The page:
Did you know an estimated 20% of women will experience depression during menopause? If you’re experiencing depression symptoms during menopause, HRT may be able to help. Estrogen injections may help increase the serotonin in your body, which may help boost your mood and reduce your risk for depression.
Depression is one of the most common mental health issues in the United States, and women are about twice as likely to experience it than men. In some cases, this can be attributed to changes in serotonin due to fluctuating or low estrogen levels. For example, premenstrual syndrome, premenstrual dysphoric disorder, and postpartum depression have all been linked to estrogen levels. Women who experience these or have been diagnosed with depression in the past may be more likely to experience depression during menopause. However, it’s important to understand that help is available!
There have been many studies that explore how hormones may affect depression during menopause. In many cases, hormone replacement treatment has helped women feel better and improve their mood during menopause. These treatments help replace and stabilize your hormones as your body begins to transition to post-menopause. This may help alleviate your depression symptoms if they’re tied to the hormonal changes you experience during menopause. In fact, many doctors see hormones as a first line treatment for menopausal depression because of the link between estrogen and mood.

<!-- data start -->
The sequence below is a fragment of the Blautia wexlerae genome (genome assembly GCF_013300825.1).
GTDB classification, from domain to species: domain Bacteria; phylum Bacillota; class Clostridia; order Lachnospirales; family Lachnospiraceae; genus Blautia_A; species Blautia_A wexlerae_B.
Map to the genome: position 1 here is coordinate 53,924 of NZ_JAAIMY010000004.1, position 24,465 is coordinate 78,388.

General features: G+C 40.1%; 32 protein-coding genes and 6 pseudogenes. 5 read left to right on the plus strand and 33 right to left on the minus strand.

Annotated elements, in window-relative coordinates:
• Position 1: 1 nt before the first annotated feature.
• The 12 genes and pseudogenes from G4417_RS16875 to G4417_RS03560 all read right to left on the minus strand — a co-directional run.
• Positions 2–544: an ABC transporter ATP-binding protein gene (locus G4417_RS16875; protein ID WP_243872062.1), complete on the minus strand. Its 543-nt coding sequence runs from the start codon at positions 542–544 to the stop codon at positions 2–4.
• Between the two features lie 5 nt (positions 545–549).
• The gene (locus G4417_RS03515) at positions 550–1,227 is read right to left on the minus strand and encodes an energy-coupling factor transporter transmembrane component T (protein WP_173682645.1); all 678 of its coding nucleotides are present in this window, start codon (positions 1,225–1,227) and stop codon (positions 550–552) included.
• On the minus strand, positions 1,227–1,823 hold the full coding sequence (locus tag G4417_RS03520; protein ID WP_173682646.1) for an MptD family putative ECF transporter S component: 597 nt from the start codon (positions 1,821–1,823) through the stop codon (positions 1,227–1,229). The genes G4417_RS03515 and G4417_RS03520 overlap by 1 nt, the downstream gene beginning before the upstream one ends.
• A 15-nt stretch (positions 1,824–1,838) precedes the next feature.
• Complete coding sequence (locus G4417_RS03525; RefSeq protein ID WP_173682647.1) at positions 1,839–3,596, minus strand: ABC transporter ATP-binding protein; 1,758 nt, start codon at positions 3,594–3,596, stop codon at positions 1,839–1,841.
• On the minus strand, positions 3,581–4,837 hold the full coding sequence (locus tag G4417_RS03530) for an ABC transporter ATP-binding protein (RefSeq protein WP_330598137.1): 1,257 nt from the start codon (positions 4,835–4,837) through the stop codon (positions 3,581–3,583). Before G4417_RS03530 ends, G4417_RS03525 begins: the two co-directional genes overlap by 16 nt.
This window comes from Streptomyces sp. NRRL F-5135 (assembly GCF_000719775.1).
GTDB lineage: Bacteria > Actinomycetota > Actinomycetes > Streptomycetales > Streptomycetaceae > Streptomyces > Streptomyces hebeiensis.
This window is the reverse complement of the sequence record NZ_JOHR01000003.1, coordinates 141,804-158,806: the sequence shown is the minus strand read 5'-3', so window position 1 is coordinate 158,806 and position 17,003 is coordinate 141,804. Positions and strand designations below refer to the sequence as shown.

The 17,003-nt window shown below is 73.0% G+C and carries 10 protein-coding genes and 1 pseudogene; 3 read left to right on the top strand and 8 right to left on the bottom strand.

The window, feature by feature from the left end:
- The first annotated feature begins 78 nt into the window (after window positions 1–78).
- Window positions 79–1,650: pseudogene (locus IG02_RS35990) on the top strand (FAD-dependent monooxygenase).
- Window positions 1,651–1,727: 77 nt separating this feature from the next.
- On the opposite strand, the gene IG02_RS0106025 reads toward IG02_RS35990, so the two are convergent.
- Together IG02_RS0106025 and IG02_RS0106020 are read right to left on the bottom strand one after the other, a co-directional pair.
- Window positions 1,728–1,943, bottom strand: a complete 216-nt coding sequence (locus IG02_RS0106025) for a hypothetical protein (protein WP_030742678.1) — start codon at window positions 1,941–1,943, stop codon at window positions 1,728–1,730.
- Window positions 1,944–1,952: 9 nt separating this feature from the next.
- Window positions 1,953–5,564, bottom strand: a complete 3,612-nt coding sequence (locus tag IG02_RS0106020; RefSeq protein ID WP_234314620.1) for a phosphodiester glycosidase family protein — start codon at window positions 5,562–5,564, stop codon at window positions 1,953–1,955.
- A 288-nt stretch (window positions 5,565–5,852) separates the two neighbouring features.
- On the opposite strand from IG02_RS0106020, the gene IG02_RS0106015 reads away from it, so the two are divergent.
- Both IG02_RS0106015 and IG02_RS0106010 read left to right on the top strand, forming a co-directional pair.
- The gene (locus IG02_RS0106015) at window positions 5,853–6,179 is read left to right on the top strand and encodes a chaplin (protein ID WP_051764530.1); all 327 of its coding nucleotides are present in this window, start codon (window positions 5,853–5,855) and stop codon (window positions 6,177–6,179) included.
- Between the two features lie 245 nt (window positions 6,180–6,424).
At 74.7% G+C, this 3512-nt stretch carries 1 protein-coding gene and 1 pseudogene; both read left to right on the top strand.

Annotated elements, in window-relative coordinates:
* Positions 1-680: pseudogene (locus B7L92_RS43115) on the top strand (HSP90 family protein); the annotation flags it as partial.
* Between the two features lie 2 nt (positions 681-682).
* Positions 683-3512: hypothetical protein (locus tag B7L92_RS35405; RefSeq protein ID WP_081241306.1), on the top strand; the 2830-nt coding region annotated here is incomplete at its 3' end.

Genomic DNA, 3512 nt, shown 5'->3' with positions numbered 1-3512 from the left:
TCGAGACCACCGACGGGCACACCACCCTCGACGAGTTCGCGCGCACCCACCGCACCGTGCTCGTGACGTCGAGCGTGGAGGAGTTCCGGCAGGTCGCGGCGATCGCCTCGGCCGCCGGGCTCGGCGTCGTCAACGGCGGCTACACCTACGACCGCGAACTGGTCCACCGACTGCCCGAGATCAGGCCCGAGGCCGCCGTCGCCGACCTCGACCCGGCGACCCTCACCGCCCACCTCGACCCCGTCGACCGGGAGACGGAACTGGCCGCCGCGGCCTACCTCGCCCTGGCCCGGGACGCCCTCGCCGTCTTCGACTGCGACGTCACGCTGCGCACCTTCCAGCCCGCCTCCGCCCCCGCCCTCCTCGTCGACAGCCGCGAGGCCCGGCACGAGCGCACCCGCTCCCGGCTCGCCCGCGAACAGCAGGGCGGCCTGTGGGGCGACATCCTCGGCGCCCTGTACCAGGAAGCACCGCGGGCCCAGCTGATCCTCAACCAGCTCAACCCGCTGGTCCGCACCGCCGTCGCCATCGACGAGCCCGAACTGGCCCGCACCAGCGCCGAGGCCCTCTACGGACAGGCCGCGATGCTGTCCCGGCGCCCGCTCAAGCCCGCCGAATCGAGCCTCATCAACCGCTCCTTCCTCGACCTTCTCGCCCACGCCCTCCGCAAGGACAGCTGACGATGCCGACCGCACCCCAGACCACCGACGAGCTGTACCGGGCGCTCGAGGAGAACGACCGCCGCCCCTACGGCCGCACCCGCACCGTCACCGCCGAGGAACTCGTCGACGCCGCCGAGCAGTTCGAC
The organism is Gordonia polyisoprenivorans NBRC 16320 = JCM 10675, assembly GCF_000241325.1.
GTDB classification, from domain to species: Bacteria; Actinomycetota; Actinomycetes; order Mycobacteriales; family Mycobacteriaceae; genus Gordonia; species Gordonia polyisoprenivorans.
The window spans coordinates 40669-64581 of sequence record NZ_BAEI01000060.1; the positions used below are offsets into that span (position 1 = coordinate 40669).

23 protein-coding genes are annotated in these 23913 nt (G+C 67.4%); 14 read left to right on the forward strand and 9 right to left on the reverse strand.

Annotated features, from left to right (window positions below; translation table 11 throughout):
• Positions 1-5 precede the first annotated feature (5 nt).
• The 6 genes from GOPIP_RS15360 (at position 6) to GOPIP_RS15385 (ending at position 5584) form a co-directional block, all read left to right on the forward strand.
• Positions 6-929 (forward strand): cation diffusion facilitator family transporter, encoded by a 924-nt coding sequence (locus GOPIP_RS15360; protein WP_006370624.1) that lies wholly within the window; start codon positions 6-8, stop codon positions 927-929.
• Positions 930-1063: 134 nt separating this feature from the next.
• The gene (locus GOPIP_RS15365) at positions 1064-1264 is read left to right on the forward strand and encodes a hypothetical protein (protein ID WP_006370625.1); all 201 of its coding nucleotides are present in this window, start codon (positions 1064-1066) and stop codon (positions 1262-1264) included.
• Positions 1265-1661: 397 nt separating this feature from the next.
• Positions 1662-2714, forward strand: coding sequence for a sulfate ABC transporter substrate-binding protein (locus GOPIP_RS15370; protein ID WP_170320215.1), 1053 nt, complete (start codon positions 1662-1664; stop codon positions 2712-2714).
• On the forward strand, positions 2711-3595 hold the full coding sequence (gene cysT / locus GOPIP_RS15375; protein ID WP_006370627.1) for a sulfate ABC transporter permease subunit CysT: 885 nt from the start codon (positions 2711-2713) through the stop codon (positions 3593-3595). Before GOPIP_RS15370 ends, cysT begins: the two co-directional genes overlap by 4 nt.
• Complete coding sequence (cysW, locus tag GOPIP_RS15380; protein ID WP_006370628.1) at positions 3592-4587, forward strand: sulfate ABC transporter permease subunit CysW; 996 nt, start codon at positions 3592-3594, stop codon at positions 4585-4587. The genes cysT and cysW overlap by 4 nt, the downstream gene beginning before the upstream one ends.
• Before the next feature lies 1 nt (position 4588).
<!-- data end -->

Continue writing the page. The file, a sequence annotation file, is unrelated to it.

Estrogen may play a complex role in depression for women. For instance, there are several areas of the brain that are rich in estrogen receptors, such as the amygdala, the hypothalamus, and the hippocampus. Each of these parts of the brain plays a role in regulating your emotions. They all also have estrogen receptors. In fact, some studies have found that women using hormones for menopause symptoms may have larger hippocampuses.
However, another potential link between low estrogen levels during menopause and depression is its relationship with serotonin. Serotonin is an important chemical for mood and estrogen levels may play a key role in your serotonin levels during menopause.
Menopause is complex, so there are many different reasons why you might experience depression during this time. Low levels of estrogen and serotonin may contribute to depression during menopause.
First, it’s important to define depression. You might think of sadness when you think of depression, and that can definitely play a role! However, sadness doesn’t always mean depression. For instance, you might feel sad when you’re under a lot of stress, or not getting a promotion you’ve been vying for. It’s also completely normal to feel sad when your children leave the nest. This type of sadness, while unpleasant, is normal. It typically doesn’t last long periods of time and you can often find relief from talking to someone, journaling, or even crying.
Depression, on the other hand, is a mental health problem that can last for long periods of time and may interfere with your life. For example, you may not enjoy the activities that you used to, or have a hard time focusing on work.
Generally speaking, if your low mood lasts for more than two weeks, it’s important to talk to a health care provider about your symptoms.
Some symptoms of depression include: